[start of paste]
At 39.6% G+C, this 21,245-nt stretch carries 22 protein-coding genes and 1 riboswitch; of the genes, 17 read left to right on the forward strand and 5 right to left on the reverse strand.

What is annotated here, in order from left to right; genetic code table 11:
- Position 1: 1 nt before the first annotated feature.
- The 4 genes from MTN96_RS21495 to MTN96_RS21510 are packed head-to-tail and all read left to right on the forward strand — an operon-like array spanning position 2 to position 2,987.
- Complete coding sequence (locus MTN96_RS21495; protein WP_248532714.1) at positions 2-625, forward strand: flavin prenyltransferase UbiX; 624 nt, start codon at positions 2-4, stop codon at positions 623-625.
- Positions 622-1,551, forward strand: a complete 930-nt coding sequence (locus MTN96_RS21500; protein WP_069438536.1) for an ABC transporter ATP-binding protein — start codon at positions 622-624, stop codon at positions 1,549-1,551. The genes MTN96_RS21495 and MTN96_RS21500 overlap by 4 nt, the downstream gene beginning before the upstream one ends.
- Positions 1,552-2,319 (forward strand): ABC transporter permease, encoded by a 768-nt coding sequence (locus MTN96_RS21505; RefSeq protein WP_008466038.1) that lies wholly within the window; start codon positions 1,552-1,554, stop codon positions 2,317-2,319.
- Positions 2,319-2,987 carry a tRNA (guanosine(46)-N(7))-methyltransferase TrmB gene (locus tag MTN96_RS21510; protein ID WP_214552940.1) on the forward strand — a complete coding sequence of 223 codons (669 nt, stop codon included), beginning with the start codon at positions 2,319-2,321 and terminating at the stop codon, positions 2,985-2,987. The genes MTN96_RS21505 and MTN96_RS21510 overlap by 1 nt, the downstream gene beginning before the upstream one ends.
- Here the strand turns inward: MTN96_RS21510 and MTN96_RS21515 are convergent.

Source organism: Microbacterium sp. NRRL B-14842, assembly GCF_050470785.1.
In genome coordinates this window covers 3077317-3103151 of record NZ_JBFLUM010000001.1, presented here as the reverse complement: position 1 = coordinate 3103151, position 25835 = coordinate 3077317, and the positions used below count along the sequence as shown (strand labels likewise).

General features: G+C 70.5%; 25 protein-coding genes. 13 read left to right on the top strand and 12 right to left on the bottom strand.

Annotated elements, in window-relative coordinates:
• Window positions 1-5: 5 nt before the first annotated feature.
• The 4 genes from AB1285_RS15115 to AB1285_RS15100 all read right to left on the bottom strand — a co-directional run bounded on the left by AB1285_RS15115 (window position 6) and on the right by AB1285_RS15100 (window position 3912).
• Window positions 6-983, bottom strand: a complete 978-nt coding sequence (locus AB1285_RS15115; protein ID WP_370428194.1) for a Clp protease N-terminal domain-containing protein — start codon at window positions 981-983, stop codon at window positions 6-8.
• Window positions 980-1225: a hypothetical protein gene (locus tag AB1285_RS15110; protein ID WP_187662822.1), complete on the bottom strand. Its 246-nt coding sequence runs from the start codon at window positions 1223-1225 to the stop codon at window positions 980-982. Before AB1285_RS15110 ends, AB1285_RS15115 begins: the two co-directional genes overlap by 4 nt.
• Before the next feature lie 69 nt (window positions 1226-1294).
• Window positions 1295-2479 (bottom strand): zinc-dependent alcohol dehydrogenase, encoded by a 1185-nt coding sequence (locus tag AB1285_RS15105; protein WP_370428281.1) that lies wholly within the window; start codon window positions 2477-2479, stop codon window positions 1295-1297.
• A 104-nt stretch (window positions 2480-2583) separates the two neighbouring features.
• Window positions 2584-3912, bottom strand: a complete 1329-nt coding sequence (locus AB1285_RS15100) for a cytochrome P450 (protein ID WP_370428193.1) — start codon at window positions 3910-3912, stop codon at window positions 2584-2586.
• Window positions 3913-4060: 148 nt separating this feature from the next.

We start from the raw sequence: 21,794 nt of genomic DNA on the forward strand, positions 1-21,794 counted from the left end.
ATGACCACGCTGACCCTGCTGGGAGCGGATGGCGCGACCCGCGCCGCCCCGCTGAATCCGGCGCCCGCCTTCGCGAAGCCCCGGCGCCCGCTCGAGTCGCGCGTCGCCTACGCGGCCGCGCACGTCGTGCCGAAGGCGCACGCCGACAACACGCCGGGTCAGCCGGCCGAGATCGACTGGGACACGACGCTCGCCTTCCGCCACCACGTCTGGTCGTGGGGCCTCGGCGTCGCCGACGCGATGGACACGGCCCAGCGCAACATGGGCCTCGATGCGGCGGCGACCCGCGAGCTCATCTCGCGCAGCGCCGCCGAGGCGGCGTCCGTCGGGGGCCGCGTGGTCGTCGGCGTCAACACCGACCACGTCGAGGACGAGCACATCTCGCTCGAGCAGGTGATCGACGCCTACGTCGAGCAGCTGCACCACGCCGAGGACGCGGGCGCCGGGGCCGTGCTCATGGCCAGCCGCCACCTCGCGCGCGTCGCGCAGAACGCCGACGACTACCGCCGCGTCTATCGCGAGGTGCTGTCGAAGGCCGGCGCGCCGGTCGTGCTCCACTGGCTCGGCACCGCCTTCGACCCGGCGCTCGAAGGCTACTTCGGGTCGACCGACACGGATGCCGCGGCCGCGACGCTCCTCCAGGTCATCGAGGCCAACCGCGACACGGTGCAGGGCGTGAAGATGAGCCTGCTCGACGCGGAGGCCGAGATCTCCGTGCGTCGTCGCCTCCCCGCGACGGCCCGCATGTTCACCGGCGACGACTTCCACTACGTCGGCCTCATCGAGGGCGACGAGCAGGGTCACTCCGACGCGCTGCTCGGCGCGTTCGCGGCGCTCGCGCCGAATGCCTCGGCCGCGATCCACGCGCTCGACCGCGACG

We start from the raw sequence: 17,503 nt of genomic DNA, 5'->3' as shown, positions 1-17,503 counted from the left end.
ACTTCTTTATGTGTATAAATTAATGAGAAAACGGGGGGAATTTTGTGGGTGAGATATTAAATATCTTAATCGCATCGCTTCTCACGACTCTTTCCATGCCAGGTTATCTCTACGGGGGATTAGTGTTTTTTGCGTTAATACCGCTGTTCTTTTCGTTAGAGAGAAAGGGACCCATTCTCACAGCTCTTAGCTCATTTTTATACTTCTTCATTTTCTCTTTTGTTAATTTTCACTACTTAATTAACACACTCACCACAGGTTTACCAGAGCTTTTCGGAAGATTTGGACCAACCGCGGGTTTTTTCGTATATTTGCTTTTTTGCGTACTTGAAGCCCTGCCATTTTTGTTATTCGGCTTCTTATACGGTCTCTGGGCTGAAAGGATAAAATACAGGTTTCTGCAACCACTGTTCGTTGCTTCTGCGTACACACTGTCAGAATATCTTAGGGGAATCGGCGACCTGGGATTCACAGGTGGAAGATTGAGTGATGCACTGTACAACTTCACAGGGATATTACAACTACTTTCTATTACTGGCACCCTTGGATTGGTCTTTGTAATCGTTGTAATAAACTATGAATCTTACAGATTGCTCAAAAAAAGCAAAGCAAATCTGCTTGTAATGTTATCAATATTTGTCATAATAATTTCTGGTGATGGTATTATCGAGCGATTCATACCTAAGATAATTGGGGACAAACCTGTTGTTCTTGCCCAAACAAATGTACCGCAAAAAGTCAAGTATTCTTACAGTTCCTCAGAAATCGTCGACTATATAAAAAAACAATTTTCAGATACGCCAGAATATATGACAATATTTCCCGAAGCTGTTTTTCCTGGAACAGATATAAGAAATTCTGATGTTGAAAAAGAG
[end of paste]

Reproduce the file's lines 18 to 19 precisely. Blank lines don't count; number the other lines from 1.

• Before the next feature lie 69 nt (window positions 1226-1294).
• Window positions 1295-2479 (bottom strand): zinc-dependent alcohol dehydrogenase, encoded by a 1185-nt coding sequence (locus tag AB1285_RS15105; protein WP_370428281.1) that lies wholly within the window; start codon window positions 2477-2479, stop codon window positions 1295-1297.